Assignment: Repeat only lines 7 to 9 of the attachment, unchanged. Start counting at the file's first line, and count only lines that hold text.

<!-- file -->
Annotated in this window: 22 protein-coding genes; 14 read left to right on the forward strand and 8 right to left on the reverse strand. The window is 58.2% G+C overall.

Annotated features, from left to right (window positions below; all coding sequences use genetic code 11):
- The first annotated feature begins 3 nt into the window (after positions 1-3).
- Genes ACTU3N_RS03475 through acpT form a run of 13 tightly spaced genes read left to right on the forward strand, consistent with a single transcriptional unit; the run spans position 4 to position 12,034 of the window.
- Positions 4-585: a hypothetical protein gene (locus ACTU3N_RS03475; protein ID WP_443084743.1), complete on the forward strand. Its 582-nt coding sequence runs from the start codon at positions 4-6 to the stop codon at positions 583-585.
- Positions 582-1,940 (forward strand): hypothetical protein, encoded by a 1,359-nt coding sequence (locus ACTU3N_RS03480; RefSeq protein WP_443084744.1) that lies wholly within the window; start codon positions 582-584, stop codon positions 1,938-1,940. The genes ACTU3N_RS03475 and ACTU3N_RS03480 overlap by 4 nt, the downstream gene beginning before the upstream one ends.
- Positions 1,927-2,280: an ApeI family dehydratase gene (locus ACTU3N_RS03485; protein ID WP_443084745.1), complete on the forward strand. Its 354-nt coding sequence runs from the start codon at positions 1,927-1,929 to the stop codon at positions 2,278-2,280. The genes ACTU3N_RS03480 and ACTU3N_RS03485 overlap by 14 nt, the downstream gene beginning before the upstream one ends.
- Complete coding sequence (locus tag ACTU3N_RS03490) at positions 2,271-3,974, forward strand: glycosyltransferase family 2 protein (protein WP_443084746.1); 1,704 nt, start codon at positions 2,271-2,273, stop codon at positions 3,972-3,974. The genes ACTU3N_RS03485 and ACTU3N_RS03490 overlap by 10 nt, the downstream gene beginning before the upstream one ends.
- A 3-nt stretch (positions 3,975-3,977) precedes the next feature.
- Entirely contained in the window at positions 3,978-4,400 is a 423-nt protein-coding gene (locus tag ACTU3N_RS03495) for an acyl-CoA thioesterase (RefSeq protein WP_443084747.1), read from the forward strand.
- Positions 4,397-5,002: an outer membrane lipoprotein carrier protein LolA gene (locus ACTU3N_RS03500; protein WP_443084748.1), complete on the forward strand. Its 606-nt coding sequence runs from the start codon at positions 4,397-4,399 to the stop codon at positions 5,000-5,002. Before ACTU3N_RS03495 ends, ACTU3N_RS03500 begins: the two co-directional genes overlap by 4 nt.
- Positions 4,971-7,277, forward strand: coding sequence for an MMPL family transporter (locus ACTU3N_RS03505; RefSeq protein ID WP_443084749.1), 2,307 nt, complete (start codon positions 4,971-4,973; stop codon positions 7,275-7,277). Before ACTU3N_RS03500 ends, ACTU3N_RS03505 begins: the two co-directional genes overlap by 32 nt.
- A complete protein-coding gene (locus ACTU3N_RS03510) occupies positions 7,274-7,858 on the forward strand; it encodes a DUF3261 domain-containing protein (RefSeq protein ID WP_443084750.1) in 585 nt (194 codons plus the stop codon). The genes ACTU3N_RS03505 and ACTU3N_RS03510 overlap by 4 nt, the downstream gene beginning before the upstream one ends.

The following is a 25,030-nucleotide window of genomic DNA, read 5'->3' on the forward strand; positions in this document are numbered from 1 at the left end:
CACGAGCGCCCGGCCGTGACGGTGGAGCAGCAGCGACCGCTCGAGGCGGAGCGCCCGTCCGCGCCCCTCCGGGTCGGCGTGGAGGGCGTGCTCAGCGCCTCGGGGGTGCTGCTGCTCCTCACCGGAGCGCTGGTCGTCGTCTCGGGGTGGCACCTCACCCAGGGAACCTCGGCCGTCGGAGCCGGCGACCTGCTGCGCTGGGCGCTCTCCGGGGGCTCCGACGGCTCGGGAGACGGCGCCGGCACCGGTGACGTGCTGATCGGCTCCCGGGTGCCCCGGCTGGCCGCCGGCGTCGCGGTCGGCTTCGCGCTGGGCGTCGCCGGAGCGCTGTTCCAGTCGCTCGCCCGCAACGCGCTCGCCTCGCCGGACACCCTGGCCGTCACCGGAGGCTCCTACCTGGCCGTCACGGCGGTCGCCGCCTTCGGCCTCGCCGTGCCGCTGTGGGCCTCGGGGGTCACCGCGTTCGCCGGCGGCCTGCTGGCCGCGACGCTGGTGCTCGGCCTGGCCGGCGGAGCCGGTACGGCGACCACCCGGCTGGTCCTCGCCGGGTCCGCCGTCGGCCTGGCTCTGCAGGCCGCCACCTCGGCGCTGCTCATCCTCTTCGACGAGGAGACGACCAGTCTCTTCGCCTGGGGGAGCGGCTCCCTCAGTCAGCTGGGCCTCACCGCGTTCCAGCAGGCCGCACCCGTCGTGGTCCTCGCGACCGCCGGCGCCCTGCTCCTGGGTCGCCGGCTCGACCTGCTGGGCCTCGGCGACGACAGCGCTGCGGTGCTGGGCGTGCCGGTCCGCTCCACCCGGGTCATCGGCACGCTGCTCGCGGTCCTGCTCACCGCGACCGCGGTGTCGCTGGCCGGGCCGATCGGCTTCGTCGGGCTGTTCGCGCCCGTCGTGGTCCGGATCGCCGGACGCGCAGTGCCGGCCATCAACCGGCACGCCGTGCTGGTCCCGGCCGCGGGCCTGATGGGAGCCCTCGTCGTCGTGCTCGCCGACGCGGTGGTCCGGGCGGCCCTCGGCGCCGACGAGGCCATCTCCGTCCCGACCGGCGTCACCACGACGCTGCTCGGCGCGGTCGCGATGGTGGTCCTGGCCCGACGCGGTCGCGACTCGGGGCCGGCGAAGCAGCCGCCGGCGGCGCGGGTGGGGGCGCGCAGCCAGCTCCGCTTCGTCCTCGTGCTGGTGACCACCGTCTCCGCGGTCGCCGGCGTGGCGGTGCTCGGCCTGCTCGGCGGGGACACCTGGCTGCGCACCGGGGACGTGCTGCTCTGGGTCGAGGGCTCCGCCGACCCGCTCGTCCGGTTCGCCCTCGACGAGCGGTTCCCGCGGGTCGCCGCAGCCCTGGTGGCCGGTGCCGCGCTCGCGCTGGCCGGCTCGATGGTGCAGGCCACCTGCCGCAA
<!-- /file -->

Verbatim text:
- Positions 1,927-2,280: an ApeI family dehydratase gene (locus ACTU3N_RS03485; protein ID WP_443084745.1), complete on the forward strand. Its 354-nt coding sequence runs from the start codon at positions 1,927-1,929 to the stop codon at positions 2,278-2,280. The genes ACTU3N_RS03480 and ACTU3N_RS03485 overlap by 14 nt, the downstream gene beginning before the upstream one ends.
- Complete coding sequence (locus tag ACTU3N_RS03490) at positions 2,271-3,974, forward strand: glycosyltransferase family 2 protein (protein WP_443084746.1); 1,704 nt, start codon at positions 2,271-2,273, stop codon at positions 3,972-3,974. The genes ACTU3N_RS03485 and ACTU3N_RS03490 overlap by 10 nt, the downstream gene beginning before the upstream one ends.
- A 3-nt stretch (positions 3,975-3,977) precedes the next feature.